Friday, May 5, 2017

Vox Popoli: Mailvox: A church, converged

This is what it looks like. Step by step, the world reels in one congregation after another, simply because the members would not abide by the Scripture.

The church that I grew up in was a place that I loved. My family spent a lot of time volunteering at various functions to help the place run right: setting up for lunch after the service, helping pass out food at funeral services, spending time getting it set up for vacation bible school, etc. A lot of good memories were made in that place that are still cherished to this day. Then came time to go away to college and I spent less time at that church, simply stopping in when I came home.

Looking back and thinking about the things that Vox has brought up, I realize all the signs of a growing convergence were there that we didn’t see. It started with the little things that we went along with because, how much could it hurt right? We no longer sang just the old hymns, and moved onto a mix of contemporary worship songs. Then there were no more hymns. Heaven forbid if the sound system crashed as the congregation would just have to stand there in shock and silence now. Then came the eradication of the clauses in the Bylaws about prohibiting members of the Masons to be elders, because that was simply “an old, archaic thing that didn’t matter anymore”. Then came the church vote on installing women deacons and elders, as both of them had “just done so much for the church”. Then came the hiring of a “new, dynamic pastor” who was certainly going to revitalize the numbers of people that were for some odd reason starting to drift to other churches. He certainly wasn’t Reformed, but that really didn’t matter did it? During the meeting with him before the vote, he was amazed that there was this document called the Heidelberg Catechism and had never heard of it, but promised to go read it when he was able. And finally there came the raiding of the saving account that the giving of the faithful had stored up over a hundred and twenty five years. Now it was all needed to build a “community outreach center” for the “vibrant growth of the unchurched” that would be our new church building and revitalize the area to new heights for God.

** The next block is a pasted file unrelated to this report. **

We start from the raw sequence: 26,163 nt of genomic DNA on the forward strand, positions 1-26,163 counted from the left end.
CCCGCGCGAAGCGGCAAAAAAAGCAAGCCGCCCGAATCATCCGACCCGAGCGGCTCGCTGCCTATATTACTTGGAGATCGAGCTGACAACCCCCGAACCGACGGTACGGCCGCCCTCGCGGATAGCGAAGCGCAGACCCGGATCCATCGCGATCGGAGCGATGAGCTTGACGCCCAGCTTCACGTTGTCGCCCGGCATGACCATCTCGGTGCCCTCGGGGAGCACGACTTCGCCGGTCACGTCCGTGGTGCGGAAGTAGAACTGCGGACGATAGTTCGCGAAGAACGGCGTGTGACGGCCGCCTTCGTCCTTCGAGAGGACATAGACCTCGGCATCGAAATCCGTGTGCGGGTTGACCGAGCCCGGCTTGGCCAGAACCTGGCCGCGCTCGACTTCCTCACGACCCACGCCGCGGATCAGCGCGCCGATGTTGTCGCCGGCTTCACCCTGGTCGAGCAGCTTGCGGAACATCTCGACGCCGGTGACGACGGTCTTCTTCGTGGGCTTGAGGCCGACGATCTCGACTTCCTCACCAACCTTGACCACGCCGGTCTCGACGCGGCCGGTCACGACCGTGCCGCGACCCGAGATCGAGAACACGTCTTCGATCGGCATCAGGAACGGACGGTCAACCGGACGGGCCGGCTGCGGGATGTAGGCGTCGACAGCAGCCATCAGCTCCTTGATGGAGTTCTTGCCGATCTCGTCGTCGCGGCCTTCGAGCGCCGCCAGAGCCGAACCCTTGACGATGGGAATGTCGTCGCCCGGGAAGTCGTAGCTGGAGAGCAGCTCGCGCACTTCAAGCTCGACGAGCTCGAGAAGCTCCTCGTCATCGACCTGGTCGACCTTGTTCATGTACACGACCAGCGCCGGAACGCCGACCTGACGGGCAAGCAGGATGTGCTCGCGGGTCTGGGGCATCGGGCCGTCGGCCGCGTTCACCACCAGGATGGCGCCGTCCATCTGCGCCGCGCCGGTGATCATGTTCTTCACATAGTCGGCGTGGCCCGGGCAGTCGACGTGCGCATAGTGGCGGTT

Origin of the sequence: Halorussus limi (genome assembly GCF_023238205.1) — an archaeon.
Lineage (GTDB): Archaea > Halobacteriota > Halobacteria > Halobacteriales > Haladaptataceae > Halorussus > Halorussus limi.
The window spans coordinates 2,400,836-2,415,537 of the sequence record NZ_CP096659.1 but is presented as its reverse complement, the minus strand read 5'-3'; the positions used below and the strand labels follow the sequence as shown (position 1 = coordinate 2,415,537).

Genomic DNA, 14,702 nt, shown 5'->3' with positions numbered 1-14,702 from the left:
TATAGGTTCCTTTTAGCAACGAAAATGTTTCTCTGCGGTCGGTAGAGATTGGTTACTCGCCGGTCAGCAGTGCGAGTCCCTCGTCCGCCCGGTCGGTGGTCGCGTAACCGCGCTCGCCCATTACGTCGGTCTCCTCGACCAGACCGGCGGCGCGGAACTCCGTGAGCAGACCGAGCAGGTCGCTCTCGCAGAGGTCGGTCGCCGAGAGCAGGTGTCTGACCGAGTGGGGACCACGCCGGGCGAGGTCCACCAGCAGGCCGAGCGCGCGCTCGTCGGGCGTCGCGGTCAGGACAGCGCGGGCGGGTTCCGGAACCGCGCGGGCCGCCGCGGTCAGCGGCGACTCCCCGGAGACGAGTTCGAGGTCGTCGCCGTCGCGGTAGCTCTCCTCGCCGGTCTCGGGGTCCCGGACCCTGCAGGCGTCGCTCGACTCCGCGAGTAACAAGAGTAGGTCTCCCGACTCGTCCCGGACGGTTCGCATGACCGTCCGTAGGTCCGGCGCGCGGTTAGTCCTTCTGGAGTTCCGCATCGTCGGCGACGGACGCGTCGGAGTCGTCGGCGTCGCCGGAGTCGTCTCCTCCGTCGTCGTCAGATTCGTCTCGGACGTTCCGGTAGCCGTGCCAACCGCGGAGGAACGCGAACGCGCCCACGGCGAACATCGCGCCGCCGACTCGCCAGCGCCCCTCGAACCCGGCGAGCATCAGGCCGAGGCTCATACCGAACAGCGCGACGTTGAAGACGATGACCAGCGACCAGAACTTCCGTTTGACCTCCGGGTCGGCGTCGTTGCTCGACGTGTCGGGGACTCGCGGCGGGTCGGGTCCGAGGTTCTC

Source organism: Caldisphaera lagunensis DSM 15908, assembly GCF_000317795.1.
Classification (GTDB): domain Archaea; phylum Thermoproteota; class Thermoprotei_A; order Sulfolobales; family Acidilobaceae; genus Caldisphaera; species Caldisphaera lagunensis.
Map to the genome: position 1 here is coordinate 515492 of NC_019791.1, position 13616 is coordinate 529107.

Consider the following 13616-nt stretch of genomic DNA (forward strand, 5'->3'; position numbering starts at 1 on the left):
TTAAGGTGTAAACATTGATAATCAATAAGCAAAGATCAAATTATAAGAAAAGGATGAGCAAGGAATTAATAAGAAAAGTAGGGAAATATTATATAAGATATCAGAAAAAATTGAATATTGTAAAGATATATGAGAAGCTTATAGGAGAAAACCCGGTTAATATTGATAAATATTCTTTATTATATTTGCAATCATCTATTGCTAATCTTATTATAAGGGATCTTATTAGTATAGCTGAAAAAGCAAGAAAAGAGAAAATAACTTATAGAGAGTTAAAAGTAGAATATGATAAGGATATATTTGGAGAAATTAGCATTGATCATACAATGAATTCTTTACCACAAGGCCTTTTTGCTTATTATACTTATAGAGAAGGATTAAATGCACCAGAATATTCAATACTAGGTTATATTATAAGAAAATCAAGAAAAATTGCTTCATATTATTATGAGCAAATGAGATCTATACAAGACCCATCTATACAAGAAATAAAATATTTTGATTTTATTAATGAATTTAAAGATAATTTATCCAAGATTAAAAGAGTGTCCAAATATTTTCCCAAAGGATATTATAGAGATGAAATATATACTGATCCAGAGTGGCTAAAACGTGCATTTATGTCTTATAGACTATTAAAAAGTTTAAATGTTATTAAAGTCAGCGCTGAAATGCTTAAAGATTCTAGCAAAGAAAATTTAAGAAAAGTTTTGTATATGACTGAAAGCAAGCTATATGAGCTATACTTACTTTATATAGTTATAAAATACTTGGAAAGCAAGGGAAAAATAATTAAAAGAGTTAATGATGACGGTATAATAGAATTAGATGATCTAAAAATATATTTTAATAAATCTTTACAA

Now, I drive through the streets of my hometown out towards the crossroads of the highway to look at that God-forsaken temple to man’s arrogance. It is a grand, new building designed by some snooty architectural firm that is pretty much a mirror image of a movie theater the next town over. No real identifying marks on it, unless you drive around back and stumble upon where there is a cross. Or I guess if you can decode the “Faith Center” or whatever it is called now, and recognize it as a church. I have snuck in once or twice to see the new reality, just to sate my curiosity. After the light show and the semi-professional band is done playing, there is a fifteen minute self-help service that tells us how good we are and cherished we are. People are encouraged to bring their own Bibles, though I can’t see why, as there is no mention of God’s Holy Writ during the service. Must be for show. Or maybe something to rest your gourmet coffee on so as not to stain the new carpet.